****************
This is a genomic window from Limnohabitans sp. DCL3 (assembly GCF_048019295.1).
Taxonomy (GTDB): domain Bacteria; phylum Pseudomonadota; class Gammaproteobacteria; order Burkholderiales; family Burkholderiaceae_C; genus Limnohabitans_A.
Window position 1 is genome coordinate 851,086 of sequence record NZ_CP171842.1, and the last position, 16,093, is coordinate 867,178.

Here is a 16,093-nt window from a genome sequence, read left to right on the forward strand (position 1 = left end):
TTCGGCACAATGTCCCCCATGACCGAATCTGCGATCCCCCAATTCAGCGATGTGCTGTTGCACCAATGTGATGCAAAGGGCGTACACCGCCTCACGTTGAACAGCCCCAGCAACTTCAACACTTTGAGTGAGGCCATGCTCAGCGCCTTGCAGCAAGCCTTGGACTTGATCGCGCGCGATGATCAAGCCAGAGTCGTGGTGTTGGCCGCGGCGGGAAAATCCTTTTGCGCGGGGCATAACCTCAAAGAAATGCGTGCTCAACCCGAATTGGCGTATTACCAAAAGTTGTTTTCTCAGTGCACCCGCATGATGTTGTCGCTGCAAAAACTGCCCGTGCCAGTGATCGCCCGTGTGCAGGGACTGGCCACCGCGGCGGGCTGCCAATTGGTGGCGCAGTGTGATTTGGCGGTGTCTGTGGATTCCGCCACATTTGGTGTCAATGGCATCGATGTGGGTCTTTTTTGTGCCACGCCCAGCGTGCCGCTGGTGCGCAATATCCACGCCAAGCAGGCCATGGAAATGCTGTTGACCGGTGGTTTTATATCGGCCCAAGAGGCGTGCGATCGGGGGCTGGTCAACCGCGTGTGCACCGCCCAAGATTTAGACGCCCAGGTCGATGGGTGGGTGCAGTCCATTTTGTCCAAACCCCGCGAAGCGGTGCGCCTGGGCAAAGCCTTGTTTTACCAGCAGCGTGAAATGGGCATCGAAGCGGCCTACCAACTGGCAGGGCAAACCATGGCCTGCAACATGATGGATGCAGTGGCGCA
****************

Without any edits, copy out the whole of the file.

This is a genomic window from Limnohabitans sp. DCL3 (assembly GCF_048019295.1).
Taxonomy (GTDB): domain Bacteria; phylum Pseudomonadota; class Gammaproteobacteria; order Burkholderiales; family Burkholderiaceae_C; genus Limnohabitans_A.
Window position 1 is genome coordinate 851,086 of sequence record NZ_CP171842.1, and the last position, 16,093, is coordinate 867,178.

Here is a 16,093-nt window from a genome sequence, read left to right on the forward strand (position 1 = left end):
TTCGGCACAATGTCCCCCATGACCGAATCTGCGATCCCCCAATTCAGCGATGTGCTGTTGCACCAATGTGATGCAAAGGGCGTACACCGCCTCACGTTGAACAGCCCCAGCAACTTCAACACTTTGAGTGAGGCCATGCTCAGCGCCTTGCAGCAAGCCTTGGACTTGATCGCGCGCGATGATCAAGCCAGAGTCGTGGTGTTGGCCGCGGCGGGAAAATCCTTTTGCGCGGGGCATAACCTCAAAGAAATGCGTGCTCAACCCGAATTGGCGTATTACCAAAAGTTGTTTTCTCAGTGCACCCGCATGATGTTGTCGCTGCAAAAACTGCCCGTGCCAGTGATCGCCCGTGTGCAGGGACTGGCCACCGCGGCGGGCTGCCAATTGGTGGCGCAGTGTGATTTGGCGGTGTCTGTGGATTCCGCCACATTTGGTGTCAATGGCATCGATGTGGGTCTTTTTTGTGCCACGCCCAGCGTGCCGCTGGTGCGCAATATCCACGCCAAGCAGGCCATGGAAATGCTGTTGACCGGTGGTTTTATATCGGCCCAAGAGGCGTGCGATCGGGGGCTGGTCAACCGCGTGTGCACCGCCCAAGATTTAGACGCCCAGGTCGATGGGTGGGTGCAGTCCATTTTGTCCAAACCCCGCGAAGCGGTGCGCCTGGGCAAAGCCTTGTTTTACCAGCAGCGTGAAATGGGCATCGAAGCGGCCTACCAACTGGCAGGGCAAACCATGGCCTGCAACATGATGGATGCAGTGGCGCA